Prostaglandins can play a role in decreasing intraocular pressure. For this reason, doctors may prescribe eye drops that help reduce eye pressure. This effect can help treat conditions like glaucoma.
Inflammation and pain
Prostaglandins can promote pain reduction, yet they can also cause it. NSAIDs, such as naproxen (Aleve), block the creation of prostaglandins.
Doctors have found there are high concentrations of prostaglandins present in areas of inflammation. They know prostaglandins can have a variety of inflammatory effects, including causing vasodilation, promoting fevers, and recruiting cells involved in allergic reactions.
Doctors have also identified the prostaglandin type PGE2 as causing redness, swelling, and pain.
While inflammation isn’t always fun, it isn’t always bad either. Inflammation is one of the earlier steps to healing. Prolonged inflammation becomes problematic when it’s linked with chronic pain and illness.
Too many or too few prostaglandins in the body can cause health complications. Known problems with too many prostaglandins include arthritis and menstrual cramping. Conditions that can result from too few prostaglandins include glaucoma and stomach ulcers.
Doctors also use prostaglandins to treat heart conditions at birth, such as a patent ductus arteriosus.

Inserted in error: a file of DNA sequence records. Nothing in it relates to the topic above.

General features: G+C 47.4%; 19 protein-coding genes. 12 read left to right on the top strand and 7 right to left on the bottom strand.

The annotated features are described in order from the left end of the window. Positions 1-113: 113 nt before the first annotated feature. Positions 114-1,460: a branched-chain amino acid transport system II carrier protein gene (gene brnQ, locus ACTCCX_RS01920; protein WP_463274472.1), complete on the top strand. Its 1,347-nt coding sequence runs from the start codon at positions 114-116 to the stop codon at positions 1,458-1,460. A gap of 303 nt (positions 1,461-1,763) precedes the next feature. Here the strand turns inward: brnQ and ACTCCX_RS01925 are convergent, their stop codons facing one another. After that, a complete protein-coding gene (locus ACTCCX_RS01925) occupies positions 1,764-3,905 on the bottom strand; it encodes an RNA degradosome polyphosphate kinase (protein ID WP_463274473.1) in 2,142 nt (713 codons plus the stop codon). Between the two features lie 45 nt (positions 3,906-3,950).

Pharmaceutical companies manufacture a number of medications that affect prostaglandins in the body. These are as varied as the actions of prostaglandins themselves and include:
- Bimatoprost (Lumigan, Latisse). This is a medication used to treat glaucoma as well as to promote eyelash growth.
- Carboprost (Hemabate). This medication produces uterine contractions that may help reduce postpartum bleeding.
- Dinoprostone (Cervidil). This medication is used to promote labor by dilating a woman’s cervix.
- Misoprostol (Cytotec). This has a variety of uses, including to prevent gastric ulcers, to induce labor, and also to induce abortion. Doctors may also prescribe it to reduce postpartum bleeding.
- Latanoprost (Xalatan). This is an eye drop prescribed to treat glaucoma.
Medications like NSAIDs also help to reduce the discomforts and inflammation caused by prostaglandins.
Dysmenorrhea, or painful periods, is one of the most common prostaglandin-related disorders that may cause you to see a doctor. Usually, prostaglandin-related menstrual pain is worse when the period first starts and gets better with age.
Talk to your doctor if you have painful periods that don’t get better when you take NSAIDs. Sometimes, painful periods aren’t related to prostaglandins alone, but instead to an underlying medical condition, such as endometriosis or uterine fibroids.
Prostaglandins are medically important compounds that can cause pain and relieve it. Doctors have figured out ways to use them to support labor and reduce postpartum bleeding risks.
When it comes to painful periods, NSAIDs can help block some unwanted prostaglandin effects. If these don’t help manage your chronic pain, talk to your doctor about other treatment options or potential underlying causes.